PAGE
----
cows in pasture
Efficiency at Green Garden Means a lot of different things.

For us efficiency includes intake(DMI), feed conversion(RADG, F:G, RFI), growth(ADG, CW, RE, $B), and maintenance($EN, MW), all of these things factor into efficiency in a cow herd.
    One of the first things we ask new customers is "What are your goals with your cow herd?" This can give us a direction to provide our customer with the best product for them.

What does Efficiency mean for you?

    With all the new EPDs and Indexes, it can be hard to pinpoint what efficiency means for you as a producer. Do you want cows that produce well and don’t eat a lot?  Do you want calves that will finish faster with less feed and high quality grade?  Do you have harsh conditions that need more rugged individuals? Do you have an abundance of forage that need high quality early finishing cattle?

    Currently Green Garden has the #1 and #2 DMI current sires of the breed. Some people say "Great, but doesn’t that just mean they are smaller cattle?" That all depends on how efficiently they convert what they eat.
Gardens Pay Back is #1 of current Angus for DMI with -1.54, and he also has an RADG of +.31 putting him in the top 3% of the breed. That means that he doesn’t eat much, but what he does eat he converts into pounds He was one of the first animals we put through feed test in Iowa. Pay Back ate 18lbs of feed a day and gained 5.29 lbs/day while on test with an adjusted yearling weight of 1215, while Gardens Image M01 ate 32 pounds of feed and gained 5.01 pounds per day and weighed 1230 at yearling. Pay Back made us sit up and take notice, if we could consistently produce cattle that eat 5 to 15 pounds of feed a day less and still have the same amount of gain, that would be a huge economic benefit to our customers. His sire Gardens Tsunami I36 is the #2 DMI bull of the breed, his ADG was 4.64 and his adjusted yearling weight was 1315. These animals are not scrawny, non-performing cattle, they are simply extremely efficient, while keeping mature size in check. They are not the biggest animals, but they are by no means the smallest. This is where we think the industry is heading, especially with the blowback we are starting to see from packing plants about carcass size.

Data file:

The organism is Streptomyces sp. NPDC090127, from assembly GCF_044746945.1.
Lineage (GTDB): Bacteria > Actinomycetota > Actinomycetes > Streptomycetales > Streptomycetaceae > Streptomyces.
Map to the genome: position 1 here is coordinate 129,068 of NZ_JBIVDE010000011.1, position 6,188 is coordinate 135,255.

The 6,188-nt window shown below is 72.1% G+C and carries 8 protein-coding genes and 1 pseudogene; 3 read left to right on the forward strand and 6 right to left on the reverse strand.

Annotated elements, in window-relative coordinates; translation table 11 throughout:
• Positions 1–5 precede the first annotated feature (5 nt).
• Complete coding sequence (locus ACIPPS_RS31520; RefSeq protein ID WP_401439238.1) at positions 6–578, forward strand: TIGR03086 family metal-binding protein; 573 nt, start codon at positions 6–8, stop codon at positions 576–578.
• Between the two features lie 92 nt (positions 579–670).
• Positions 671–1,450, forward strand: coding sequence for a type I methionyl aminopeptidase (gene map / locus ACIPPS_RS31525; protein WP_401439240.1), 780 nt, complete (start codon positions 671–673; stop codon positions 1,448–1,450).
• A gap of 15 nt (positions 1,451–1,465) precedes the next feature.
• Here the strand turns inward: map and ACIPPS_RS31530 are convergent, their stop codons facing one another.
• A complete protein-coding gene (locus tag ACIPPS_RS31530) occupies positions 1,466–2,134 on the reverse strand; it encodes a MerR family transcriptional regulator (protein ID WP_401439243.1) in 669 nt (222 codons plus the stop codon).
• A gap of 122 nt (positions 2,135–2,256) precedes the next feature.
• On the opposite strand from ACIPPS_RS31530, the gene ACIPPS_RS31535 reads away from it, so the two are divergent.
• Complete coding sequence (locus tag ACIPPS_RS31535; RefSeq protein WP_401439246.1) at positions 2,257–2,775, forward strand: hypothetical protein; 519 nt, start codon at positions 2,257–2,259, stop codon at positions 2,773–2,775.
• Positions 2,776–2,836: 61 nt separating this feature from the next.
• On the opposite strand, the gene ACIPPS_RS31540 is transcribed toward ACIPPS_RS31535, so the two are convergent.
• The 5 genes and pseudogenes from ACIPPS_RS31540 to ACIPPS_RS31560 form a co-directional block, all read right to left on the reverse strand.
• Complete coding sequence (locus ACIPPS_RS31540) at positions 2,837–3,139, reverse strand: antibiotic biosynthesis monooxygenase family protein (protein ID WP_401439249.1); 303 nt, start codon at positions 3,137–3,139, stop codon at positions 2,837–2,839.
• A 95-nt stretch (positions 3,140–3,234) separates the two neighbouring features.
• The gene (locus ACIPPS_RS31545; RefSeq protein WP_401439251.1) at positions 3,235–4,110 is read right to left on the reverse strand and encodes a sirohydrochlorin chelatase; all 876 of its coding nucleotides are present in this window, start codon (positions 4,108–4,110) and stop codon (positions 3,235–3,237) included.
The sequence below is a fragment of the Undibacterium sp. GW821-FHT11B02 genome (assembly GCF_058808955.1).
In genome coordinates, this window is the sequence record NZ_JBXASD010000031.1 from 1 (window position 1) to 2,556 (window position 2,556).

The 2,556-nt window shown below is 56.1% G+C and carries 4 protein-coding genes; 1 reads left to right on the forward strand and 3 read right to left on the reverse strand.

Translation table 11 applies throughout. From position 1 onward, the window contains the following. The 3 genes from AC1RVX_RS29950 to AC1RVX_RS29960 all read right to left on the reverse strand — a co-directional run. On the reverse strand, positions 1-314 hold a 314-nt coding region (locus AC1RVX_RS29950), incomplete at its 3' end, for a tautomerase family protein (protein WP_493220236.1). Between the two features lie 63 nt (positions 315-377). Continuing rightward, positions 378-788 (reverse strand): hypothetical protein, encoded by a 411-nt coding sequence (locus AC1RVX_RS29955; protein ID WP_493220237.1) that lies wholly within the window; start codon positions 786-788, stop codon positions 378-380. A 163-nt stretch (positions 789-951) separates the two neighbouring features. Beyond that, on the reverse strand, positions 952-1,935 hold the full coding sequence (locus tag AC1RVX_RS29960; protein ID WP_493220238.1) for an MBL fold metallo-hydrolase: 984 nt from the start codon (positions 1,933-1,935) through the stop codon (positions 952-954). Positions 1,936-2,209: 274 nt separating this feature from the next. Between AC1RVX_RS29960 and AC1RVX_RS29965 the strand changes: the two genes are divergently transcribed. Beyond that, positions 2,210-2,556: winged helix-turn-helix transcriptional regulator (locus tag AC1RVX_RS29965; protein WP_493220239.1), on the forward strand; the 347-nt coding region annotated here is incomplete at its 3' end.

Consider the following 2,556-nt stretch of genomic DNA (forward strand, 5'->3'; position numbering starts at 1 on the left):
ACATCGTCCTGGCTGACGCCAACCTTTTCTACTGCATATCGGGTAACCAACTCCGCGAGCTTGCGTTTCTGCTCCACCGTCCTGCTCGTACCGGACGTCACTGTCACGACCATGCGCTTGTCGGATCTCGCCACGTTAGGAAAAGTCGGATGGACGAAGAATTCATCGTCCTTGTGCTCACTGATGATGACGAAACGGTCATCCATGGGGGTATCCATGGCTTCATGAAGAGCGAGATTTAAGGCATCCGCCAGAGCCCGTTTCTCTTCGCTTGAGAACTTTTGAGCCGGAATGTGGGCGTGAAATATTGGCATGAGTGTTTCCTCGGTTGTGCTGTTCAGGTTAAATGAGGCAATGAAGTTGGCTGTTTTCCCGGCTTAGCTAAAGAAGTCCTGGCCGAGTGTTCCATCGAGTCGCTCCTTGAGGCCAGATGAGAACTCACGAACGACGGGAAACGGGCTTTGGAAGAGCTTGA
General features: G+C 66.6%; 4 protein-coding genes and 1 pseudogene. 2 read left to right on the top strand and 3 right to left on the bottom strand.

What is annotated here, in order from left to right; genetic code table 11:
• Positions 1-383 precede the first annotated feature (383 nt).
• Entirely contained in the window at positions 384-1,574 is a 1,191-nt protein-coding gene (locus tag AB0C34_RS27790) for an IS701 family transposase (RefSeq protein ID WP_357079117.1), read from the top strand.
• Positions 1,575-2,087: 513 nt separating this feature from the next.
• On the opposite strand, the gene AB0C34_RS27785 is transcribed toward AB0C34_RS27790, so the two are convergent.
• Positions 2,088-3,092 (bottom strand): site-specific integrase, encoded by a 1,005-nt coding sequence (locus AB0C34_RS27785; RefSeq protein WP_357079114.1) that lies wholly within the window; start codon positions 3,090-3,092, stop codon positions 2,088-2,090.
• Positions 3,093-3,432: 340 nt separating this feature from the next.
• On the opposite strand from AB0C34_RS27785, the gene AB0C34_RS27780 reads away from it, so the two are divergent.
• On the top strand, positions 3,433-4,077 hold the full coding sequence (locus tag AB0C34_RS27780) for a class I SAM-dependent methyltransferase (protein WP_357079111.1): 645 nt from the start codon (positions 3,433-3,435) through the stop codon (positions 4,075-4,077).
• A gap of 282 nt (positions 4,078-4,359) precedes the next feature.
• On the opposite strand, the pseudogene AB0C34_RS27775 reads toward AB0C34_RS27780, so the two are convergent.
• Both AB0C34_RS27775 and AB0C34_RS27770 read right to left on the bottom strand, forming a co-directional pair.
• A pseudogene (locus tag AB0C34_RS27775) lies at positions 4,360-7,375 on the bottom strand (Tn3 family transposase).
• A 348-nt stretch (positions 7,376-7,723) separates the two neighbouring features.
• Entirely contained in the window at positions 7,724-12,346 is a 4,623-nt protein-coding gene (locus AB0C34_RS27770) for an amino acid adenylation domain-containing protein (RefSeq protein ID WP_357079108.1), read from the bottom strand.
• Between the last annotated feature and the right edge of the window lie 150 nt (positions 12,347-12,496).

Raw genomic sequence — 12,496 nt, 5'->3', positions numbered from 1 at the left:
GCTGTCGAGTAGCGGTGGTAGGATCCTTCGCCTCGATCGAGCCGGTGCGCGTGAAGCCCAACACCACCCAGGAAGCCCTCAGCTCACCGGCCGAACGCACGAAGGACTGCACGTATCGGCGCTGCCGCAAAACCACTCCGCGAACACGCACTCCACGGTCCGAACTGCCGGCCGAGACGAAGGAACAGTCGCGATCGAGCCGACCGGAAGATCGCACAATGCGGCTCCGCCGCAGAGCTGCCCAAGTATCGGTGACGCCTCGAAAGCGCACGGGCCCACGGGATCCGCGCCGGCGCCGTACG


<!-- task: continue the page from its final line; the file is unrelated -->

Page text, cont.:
In 2010, while visiting with friends at the American Angus Association annual meeting, the importance of feed efficiency in the livestock was discussed. Those conversations spurred us to find a test station to see how the Green Garden herd was stacking up to otherrs in the Angus industry.  We sent 25 bulls out of 5 different sires to the Hays Beef Development Center in Iowa, to find out who was eating how much and who was converying well. The results of that 1st test showed a significant difference in individual data, some of the animals that we assumed would do well ended up at the bottom of the list. The lowest DMI (Dry Matter Intake) was 19.0 and the highest was 29.7, from a feed cost point of view that is a huge difference.

    We continued testing bulls in Iowa for the next 3 years, 25 in the spring and 25 in the fall, and continued to see a wide spread from the highest and lowest intake animals. Additional feed efficiency studies led us to consider testing our young females as well as bulls.  So in 2013, we installed our own GrowSafe system, now we can test all of our young animals without having to pick and choose who we think will do well. Our replacement females are selected from the top 1/3 for a combination of DMI and ADG, along with our stringent carcass requirements. We are seeing a directional change in our program using the information from the GrowSafe System, and look forward to seeing how we can keep improving our product for our customers.